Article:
The need for a substantive subject and enactivism


  • Juan F. Franck Instituto de Filosofía, Universidad Austral, Buenos Aires, Argentina



enactivism, subjectivity, dualism, naturalism


Enactivism, or the enactive approach, constitutes an important attempt to overcome substance dualism. By including the mind in the more elementary but also wider topic of life, and understanding living beings in rapport to the milieu where they live, it contributes to avoid an exaggerated abstraction in our comprehension of mind and life. Such abstract thinking would lead to understand the human mind as an isolated subject, at most in relationship with an organism and an environment that remain external to its nature. However, in order to achieve an adequate theorization of the nature of mind two notions seem problematic: structural coupling, the true thread of enactivism, and the understanding of cognition as a form of behavior according to norms enacted by the living being itself on the basis of its autonomy. The operational closure of the living being could be understood as the emergence of an autopoietic and self-referential process, as an emergent dynamic form that seeks to conserve itself exchanging materials with the environment. A first level of self would thus be obtained, a self-referred organization. But in its self-reference, the human mind grasps itself as a single and stable subject of a plurality of acts, and certainly not as the dynamic unity of an organic system. If it were structurally a dynamic process, it could not be present to itself, continuously escaping from its attention. There is then in the mind a completely different sense of self and of unity, a more robust one. To be consistent, the overcoming of naturalism cannot neglect this phenomenological datum, which bears great metaphysical import. Besides, the need of a correct relationship between the notions of form and subject is thereby proposed in more current terms.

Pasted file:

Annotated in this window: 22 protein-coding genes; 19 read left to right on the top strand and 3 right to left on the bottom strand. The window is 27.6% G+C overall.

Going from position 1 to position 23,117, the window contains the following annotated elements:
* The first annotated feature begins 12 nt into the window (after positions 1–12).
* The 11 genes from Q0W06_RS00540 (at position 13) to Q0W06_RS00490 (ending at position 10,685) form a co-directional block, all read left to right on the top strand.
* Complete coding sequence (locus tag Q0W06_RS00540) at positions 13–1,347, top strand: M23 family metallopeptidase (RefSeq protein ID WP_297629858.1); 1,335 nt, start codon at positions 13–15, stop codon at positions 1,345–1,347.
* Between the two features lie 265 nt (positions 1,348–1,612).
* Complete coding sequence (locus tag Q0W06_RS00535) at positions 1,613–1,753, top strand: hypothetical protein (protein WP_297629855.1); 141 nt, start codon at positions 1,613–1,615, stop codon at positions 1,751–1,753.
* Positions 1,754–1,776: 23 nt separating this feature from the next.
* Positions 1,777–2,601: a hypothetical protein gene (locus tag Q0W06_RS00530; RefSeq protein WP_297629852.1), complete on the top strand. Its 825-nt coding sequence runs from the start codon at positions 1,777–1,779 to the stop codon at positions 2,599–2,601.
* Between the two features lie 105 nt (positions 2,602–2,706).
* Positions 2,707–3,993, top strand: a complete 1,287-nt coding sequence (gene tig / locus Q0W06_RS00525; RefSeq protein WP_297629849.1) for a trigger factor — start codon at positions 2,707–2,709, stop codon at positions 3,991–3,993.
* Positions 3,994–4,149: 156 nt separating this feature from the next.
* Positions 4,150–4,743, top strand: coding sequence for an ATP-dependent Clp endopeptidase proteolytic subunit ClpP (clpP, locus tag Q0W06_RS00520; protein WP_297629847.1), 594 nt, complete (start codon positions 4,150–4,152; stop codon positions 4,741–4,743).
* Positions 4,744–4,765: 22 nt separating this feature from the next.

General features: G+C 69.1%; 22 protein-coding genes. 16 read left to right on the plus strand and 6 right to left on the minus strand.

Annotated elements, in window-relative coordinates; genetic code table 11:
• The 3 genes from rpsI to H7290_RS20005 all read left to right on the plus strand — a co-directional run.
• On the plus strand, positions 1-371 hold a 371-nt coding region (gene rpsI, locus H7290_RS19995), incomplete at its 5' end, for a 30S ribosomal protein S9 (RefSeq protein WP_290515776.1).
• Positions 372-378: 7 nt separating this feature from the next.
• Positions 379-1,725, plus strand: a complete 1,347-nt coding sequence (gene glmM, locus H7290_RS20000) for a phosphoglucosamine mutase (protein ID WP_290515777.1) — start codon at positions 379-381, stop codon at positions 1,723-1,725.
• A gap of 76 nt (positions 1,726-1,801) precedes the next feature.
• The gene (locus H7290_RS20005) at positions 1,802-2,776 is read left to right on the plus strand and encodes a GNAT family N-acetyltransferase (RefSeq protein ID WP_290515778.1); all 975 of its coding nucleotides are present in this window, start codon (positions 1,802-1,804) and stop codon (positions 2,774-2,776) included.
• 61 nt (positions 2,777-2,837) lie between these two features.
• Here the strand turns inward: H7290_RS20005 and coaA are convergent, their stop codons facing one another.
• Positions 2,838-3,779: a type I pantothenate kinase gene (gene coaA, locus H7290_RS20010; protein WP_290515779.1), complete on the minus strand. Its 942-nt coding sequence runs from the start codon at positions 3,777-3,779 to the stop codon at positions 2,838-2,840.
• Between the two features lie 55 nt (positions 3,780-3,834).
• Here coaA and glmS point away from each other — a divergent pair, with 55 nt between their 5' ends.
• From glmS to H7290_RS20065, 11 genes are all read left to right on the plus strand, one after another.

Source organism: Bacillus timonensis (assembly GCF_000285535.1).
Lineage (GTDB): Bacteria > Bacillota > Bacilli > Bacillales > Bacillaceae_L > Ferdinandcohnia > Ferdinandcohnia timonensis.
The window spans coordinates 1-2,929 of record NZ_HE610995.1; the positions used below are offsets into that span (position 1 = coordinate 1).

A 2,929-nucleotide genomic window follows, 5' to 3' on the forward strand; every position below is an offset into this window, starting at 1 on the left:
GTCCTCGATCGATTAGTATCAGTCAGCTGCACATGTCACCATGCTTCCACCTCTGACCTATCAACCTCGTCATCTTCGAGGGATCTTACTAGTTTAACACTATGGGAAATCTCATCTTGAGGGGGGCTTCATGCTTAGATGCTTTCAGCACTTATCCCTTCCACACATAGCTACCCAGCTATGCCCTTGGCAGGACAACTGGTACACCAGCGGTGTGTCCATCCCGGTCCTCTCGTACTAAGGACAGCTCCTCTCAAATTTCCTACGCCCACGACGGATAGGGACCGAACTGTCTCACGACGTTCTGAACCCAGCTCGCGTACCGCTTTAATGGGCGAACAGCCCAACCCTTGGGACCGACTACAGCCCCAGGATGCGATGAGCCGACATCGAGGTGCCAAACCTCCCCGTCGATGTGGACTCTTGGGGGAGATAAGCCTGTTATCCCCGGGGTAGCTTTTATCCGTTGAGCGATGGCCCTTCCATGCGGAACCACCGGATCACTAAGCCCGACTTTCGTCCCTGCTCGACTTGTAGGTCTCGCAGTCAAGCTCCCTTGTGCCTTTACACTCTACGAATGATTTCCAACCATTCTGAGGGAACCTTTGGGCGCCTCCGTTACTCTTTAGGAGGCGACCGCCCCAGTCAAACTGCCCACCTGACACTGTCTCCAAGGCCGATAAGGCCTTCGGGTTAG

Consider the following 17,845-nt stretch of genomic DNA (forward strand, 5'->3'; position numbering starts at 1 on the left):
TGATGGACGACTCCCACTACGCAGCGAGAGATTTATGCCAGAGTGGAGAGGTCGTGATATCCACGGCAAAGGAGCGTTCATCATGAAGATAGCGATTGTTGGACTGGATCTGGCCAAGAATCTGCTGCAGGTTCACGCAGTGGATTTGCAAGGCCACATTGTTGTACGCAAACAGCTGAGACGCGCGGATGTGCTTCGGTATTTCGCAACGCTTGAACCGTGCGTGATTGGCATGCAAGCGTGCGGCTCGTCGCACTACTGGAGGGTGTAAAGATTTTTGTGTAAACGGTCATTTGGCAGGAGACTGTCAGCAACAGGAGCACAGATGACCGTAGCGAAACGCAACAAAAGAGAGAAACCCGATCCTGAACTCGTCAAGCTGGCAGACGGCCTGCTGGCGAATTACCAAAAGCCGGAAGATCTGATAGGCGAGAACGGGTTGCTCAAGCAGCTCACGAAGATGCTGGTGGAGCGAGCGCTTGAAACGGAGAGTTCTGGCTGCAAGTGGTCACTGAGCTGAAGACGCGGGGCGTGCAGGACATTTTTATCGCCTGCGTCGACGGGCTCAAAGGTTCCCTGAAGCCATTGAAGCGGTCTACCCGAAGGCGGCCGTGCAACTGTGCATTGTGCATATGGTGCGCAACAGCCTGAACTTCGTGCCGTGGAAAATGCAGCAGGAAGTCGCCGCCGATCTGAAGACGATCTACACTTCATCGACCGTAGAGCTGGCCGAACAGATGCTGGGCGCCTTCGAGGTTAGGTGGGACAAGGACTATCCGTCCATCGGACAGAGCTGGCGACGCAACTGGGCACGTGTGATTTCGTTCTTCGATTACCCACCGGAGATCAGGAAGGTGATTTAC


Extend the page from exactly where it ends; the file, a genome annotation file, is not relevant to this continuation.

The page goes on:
Human nature, soul and body. Convergence of perspectives